Burlington Council Wants Mental Health Studies Added To Curriculum

 

Burlington City Council has passed a unanimous resolution to lobby the higher levels of government to include education in mental health as part of the post-secondary curriculum. 

Council says it has passed the resolution along to all Halton municipalities, Ontario Premier Doug Ford, and all Halton MPs and MPPs.

According to a report by the Mental Health Commission of Canada, “Mental health problems and illnesses will continue to cost the economy at least $50 billion per year if Canada does not begin to invest more aggressively to improve mental health outcomes and generate the cost savings”.

Council says they’ve also received the back of both Halton school boards.

Teaching mental health education is part of our school curriculum is long overdue,” said council in their official motion Monday. “If everyone in our schools is empowered with knowledge, and dialogue is encouraged, students will have the freedom to open up about what they are going through and know where and how to get the support they need.”

According to the Canadian Mental Health Association, Canada’s youth suicide rate is the third-highest in the industrialized world.

Key findings from Children’s Mental Health Ontario (sources provided in the link):

  • 1/2 of Ontario parents report having ever had concerns about their child’s level of anxiety

  • 1/3 of Ontario parents have had a child miss school due to anxiety

  • 1/4 of Ontario parents have missed work to care for a child with anxiety. This is significantly higher among parents who have had concerns about their child’s anxiety.

  • 62% of Ontario youth report ever having had concerns about their level of anxiety; only 3 in 10 (32%) have spoken to a mental health care professional about anxiety.

  • 70% of mental health problems have their onset during childhood or adolescence.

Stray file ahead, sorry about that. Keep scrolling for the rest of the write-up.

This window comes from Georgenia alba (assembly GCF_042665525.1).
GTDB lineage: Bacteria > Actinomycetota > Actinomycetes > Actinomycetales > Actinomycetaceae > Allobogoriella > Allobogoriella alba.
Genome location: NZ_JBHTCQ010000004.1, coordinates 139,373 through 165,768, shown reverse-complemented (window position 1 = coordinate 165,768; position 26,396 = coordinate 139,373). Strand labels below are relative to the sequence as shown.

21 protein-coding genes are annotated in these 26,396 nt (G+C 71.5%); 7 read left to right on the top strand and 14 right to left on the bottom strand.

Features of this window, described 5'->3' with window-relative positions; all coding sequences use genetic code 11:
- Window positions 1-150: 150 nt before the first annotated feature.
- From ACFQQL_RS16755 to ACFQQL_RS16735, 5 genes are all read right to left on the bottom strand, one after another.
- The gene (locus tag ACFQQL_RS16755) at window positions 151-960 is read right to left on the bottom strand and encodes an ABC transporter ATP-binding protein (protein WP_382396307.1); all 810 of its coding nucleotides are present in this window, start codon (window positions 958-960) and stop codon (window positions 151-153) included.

• 36% of Ontario parents have sought help for their child; of those who did, 4 in 10 didn’t receive the help they needed or are still waiting for treatment.

  • Ontario’s per capita investment in health care was found to be $1,361 versus just $16.45 for mental health.

  • Improving a child’s mental health from moderate to high can lead to lifetime savings of $140,000.

  • 73% of teachers agreed that anxiety disorders were a pressing concern.

  • Despite a 17% increase in psychiatrists in Ontario between 2003 and 2013, the growth in demand for psychiatric services still outpaced the growth in supply.

  • In the last 30 years, hospitalizations for eating disorders have increased by 34% among young women under 15.

  • Black youth are significantly under-represented in mental health and treatment-oriented services and overrepresented in containment-focused facilities.

  • First Nations youth die by suicide about 5 to 6 times more often than non-Aboriginal youth.

  • LGBTQ youth face approximately 14 times the risk of suicide and substance abuse than heterosexual peers.

  • Youth living in the lowest-income neighbourhoods had the highest rates of suicide, emergency department visits for deliberate self-harm, acute care mental health service use, treated prevalence of schizophrenia.

Your Comments